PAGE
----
Abraham’s campaign has been something of a flip side to that of Zach Dasher’s flashier and more high-profile presentation, and Abraham has defined himself as an opposite of Vance McAllister’s persona as a cross between the lead characters of Scandal and Wolf of Wall Street.
In short, he’s been considerably more low-key. Which fits him; Dasher and McAllister are younger and more bombastic, while Abraham is a grandfatherly country doctor who doesn’t make a lot of loud noises.
So it’s no particular surprise that the last TV ad of the primary to come out of Abraham’s campaign would be the most low-key political ad of the cycle. This ad isn’t loud; in fact, it’s almost silent. And its message is as understated as the candidate it presents.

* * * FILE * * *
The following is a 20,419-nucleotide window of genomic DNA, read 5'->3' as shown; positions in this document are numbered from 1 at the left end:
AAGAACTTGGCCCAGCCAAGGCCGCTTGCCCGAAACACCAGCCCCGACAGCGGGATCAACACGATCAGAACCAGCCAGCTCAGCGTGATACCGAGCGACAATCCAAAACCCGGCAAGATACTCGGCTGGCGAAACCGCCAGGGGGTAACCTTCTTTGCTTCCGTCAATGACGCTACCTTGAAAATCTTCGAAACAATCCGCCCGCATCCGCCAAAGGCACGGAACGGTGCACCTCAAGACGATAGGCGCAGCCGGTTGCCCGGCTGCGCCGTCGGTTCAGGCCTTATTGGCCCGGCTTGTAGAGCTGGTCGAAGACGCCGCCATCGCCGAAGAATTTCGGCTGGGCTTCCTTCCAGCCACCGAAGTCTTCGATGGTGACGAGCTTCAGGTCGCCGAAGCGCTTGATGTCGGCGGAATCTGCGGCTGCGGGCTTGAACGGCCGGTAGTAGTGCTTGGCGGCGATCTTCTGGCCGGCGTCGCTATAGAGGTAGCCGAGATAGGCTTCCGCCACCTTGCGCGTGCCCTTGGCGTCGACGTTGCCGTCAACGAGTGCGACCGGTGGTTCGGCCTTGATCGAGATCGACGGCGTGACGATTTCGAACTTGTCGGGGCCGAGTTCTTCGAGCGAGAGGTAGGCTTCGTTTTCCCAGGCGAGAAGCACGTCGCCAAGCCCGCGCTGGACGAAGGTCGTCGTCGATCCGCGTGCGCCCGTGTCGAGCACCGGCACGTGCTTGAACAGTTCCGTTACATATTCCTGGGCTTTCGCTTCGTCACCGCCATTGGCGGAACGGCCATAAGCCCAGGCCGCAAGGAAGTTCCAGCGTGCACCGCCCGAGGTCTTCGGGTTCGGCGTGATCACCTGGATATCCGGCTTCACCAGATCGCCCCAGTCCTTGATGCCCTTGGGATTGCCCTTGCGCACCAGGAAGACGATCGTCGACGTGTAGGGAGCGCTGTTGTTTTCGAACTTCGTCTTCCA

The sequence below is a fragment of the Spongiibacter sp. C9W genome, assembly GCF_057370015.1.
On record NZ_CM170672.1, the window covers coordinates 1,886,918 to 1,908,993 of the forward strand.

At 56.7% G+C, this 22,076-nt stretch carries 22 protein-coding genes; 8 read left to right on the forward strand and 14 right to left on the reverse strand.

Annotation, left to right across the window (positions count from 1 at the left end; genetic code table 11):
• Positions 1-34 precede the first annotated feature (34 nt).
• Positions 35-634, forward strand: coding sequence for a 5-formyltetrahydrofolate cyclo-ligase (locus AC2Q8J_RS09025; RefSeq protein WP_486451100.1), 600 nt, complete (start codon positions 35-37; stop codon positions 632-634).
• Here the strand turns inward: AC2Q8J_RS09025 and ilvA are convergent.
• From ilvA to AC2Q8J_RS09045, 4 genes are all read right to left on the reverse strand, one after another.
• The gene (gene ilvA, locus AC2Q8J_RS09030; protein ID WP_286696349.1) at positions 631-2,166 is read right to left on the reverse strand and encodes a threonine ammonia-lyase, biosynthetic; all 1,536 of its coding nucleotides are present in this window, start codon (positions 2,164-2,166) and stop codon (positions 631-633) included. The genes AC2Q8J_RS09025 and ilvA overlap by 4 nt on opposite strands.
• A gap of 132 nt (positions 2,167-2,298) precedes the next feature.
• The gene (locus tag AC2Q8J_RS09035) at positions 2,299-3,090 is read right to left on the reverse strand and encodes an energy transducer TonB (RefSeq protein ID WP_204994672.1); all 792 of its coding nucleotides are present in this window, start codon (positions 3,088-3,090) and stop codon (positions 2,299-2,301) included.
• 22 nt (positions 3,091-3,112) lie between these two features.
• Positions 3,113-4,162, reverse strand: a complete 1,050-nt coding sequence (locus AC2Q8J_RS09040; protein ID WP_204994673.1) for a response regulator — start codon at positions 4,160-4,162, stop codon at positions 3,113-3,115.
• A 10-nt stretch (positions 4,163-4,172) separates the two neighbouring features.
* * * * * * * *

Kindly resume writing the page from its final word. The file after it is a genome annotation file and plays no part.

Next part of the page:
Will this approach work? If you listen to the Darrell Glascock poll, the answer is yes. But there are some crazy rumors going around about the veracity of that poll; in fact, McAllister’s camp has told a few insiders in the district that Glascock shopped his poll to the incumbent and represented that for the right amount of money he’d release the poll as saying McAllister was in the lead with 24.5 percent rather than Abraham. Whether that’s true of not we have no idea, but what we do know is that the griping and complaining about the Glascock poll and its veracity in LA-5 has been louder than we’ve seen on any series of independent polls.
The truth is, nobody really knows where the three Republican contenders sit in the pecking order less than a week before the election. What we do know is that Dasher, Abraham and McAllister offer different styles to the voters of the 5th District, if not very different ideological orientation.